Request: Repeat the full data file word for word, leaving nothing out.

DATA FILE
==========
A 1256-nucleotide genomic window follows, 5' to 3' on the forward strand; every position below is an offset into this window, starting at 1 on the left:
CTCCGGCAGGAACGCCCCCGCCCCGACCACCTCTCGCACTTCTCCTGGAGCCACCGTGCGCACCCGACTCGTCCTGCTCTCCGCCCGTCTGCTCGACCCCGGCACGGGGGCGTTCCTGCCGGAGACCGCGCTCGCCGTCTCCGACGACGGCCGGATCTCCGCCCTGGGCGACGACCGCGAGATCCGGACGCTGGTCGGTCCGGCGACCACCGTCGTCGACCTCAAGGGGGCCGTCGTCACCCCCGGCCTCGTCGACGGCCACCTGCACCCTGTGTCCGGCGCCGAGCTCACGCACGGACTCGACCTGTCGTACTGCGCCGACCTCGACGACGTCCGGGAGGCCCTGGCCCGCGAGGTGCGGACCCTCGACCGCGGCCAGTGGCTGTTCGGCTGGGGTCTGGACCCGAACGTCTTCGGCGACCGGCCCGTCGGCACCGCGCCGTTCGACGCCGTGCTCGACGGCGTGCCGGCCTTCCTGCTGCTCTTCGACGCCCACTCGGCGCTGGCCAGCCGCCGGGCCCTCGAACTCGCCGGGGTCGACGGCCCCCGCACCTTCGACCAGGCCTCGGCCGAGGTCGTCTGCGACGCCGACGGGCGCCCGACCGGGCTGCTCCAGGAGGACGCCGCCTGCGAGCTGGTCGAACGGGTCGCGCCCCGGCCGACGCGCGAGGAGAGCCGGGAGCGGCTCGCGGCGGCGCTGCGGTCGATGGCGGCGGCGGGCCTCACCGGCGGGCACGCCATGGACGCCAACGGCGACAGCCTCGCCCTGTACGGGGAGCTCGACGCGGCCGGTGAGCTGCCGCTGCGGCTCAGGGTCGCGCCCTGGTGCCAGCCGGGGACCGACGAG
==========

A 1256-nucleotide genomic window follows, 5' to 3' on the forward strand; every position below is an offset into this window, starting at 1 on the left:
CTCCGGCAGGAACGCCCCCGCCCCGACCACCTCTCGCACTTCTCCTGGAGCCACCGTGCGCACCCGACTCGTCCTGCTCTCCGCCCGTCTGCTCGACCCCGGCACGGGGGCGTTCCTGCCGGAGACCGCGCTCGCCGTCTCCGACGACGGCCGGATCTCCGCCCTGGGCGACGACCGCGAGATCCGGACGCTGGTCGGTCCGGCGACCACCGTCGTCGACCTCAAGGGGGCCGTCGTCACCCCCGGCCTCGTCGACGGCCACCTGCACCCTGTGTCCGGCGCCGAGCTCACGCACGGACTCGACCTGTCGTACTGCGCCGACCTCGACGACGTCCGGGAGGCCCTGGCCCGCGAGGTGCGGACCCTCGACCGCGGCCAGTGGCTGTTCGGCTGGGGTCTGGACCCGAACGTCTTCGGCGACCGGCCCGTCGGCACCGCGCCGTTCGACGCCGTGCTCGACGGCGTGCCGGCCTTCCTGCTGCTCTTCGACGCCCACTCGGCGCTGGCCAGCCGCCGGGCCCTCGAACTCGCCGGGGTCGACGGCCCCCGCACCTTCGACCAGGCCTCGGCCGAGGTCGTCTGCGACGCCGACGGGCGCCCGACCGGGCTGCTCCAGGAGGACGCCGCCTGCGAGCTGGTCGAACGGGTCGCGCCCCGGCCGACGCGCGAGGAGAGCCGGGAGCGGCTCGCGGCGGCGCTGCGGTCGATGGCGGCGGCGGGCCTCACCGGCGGGCACGCCATGGACGCCAACGGCGACAGCCTCGCCCTGTACGGGGAGCTCGACGCGGCCGGTGAGCTGCCGCTGCGGCTCAGGGTCGCGCCCTGGTGCCAGCCGGGGACCGACGAG